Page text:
In my England years, I was able through my musician colleagues and at luthier ateliers to try out actual period-instrument baroque violins fitted with catgut strings. They produce a warm, rich tone with overtones quite different to the sound created by ‘modern’ strings. But they tend to slip and slacken more easily, and one has to keep re-tuning the instrument.

The thinner, higher-pitched catgut strings are made from plain gut, whereas the thicker, lower-pitched strings have a gut core wrapped in sterling silver wire to improve their tone.

The more I thought about catgut ‘binding’ my profession and my passion, I began to realise that other suture materials have at various points been used as strings on musical instruments as well. Take non-absorbable suture materials like silk, or nylon, polyester or even stainless steel. Ethnic Chinese instruments used silk, and so many instruments use nylon and metal strings.

Perhaps this should not be so surprising as all that. In both cases, we are looking at a sufficient length of “string”, of a certain tensile strength; in surgery, we want knots to maintain their tautness, in music strings need to be resilient enough to be stretched to the required pitch. In both cases, they should not have the ‘wick effect’: in surgery this is to prevent infection and also not to compromise the integrity of the suture, and on a musical instrument, a hygroscopic effect would also compromise the life of the string, perhaps jeopardise the instrument itself (being made of wood) and play havoc with pitch.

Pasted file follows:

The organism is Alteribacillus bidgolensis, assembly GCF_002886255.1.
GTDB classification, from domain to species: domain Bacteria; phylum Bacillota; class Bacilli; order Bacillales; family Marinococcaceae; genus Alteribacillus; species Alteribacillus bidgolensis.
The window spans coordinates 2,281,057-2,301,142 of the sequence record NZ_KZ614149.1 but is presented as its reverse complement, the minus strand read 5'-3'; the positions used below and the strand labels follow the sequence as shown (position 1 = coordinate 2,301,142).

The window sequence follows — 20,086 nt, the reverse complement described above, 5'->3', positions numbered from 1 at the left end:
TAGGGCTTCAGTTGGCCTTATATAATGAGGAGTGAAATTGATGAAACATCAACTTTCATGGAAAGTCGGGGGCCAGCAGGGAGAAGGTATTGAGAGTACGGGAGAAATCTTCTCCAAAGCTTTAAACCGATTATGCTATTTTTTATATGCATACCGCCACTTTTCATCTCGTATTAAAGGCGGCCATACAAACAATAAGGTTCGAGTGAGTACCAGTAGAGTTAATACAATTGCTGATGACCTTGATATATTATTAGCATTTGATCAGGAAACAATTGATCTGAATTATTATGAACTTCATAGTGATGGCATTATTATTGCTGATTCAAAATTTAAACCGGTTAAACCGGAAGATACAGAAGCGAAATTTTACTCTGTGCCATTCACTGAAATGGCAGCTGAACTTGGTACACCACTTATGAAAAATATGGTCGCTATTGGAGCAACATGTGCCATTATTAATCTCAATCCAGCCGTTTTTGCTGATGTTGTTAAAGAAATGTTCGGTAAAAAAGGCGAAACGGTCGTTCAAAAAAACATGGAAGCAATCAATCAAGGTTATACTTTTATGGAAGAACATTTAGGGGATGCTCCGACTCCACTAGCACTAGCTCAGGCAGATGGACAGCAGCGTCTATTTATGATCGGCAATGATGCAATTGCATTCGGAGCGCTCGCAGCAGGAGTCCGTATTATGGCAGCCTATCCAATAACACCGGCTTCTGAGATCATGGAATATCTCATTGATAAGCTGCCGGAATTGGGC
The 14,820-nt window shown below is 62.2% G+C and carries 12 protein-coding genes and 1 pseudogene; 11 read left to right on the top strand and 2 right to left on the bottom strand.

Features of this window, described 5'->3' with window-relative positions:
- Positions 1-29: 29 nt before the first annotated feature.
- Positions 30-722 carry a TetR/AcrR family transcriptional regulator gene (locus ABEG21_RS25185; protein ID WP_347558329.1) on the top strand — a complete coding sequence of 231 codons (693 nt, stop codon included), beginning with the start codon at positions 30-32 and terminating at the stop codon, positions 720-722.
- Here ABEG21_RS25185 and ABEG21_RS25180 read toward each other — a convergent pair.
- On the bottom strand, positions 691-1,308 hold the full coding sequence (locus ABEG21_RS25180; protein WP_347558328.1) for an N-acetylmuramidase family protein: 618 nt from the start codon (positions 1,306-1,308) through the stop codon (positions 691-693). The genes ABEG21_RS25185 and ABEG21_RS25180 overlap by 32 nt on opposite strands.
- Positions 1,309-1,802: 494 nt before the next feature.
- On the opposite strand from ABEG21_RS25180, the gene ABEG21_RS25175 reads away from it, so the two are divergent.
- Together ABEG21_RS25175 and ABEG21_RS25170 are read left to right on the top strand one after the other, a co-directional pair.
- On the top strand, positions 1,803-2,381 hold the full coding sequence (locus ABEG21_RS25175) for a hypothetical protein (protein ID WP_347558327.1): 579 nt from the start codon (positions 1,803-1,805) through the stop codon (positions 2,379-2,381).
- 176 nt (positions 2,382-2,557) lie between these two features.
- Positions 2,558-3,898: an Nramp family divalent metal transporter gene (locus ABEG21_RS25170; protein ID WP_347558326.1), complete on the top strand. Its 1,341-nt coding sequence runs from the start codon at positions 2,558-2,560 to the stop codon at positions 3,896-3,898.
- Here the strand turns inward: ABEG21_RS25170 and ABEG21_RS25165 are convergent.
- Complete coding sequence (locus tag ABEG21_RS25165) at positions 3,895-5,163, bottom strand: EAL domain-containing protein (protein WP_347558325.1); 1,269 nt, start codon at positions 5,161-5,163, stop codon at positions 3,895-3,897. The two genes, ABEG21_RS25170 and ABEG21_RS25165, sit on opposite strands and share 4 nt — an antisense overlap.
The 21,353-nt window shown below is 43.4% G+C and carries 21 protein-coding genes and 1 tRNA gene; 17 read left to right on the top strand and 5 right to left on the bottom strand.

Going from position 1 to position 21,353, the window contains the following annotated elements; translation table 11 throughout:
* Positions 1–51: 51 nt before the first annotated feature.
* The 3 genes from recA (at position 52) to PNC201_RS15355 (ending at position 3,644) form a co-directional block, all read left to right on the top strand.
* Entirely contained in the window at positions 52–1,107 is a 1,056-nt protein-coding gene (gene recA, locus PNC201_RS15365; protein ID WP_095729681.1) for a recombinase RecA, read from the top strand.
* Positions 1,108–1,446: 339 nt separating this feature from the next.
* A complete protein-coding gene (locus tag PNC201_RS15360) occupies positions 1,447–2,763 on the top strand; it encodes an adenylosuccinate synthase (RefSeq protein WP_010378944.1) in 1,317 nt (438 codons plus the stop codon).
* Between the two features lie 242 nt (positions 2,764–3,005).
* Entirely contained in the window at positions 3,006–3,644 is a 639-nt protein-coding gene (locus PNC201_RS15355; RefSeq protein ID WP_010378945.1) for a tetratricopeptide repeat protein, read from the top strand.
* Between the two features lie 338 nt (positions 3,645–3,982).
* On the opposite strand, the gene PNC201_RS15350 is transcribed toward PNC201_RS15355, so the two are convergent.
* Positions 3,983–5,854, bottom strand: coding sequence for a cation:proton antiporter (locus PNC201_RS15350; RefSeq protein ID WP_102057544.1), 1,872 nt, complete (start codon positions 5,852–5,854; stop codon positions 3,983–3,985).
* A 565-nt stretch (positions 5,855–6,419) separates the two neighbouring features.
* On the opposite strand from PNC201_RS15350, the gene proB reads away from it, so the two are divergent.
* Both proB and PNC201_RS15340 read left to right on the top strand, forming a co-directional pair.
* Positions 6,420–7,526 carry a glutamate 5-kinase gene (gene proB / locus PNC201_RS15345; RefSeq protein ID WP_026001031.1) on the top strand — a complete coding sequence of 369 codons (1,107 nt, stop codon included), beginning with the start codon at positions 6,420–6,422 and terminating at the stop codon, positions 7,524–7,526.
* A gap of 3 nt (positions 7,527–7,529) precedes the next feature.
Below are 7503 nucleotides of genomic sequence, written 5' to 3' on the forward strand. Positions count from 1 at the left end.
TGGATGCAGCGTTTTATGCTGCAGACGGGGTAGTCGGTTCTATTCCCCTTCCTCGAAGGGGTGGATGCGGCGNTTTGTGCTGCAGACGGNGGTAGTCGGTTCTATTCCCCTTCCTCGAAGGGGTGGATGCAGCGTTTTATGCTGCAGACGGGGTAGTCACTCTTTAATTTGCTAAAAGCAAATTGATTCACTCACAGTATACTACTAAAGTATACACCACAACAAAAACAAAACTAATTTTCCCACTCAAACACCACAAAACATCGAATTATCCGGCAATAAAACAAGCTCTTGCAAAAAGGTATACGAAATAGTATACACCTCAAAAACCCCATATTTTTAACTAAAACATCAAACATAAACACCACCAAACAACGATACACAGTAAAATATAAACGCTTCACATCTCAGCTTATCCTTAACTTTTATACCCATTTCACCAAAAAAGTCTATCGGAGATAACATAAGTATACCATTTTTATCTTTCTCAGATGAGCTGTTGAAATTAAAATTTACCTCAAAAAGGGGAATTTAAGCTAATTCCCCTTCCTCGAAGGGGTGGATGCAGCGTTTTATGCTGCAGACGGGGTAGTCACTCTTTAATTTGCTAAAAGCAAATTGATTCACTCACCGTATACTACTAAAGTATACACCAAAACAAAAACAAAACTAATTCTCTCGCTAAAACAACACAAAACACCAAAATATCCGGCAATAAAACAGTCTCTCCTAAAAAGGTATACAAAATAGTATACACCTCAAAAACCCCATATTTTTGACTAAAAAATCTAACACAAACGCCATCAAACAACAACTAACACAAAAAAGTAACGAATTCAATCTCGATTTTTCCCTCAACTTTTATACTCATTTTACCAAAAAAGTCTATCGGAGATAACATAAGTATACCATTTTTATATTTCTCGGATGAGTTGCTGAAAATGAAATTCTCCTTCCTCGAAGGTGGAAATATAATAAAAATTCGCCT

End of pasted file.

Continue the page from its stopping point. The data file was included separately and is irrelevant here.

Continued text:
And the ultimate requirement for music is the ability to produce a sweet, pleasant tone when plucked or bowed. The mellow sound produced by a catgut E string is unforgettable if you have been used all your life to the metallic shrillness of a ‘regular’ E string. I’m not a convert yet, but I have a healthy respect for catgut, quite apart from all its uses in surgery.

(An edited version of this article was published on 26 June 2016 in my weekend column ‘On the Upbeat’ in the Panorama section of the Navhind Times Goa India)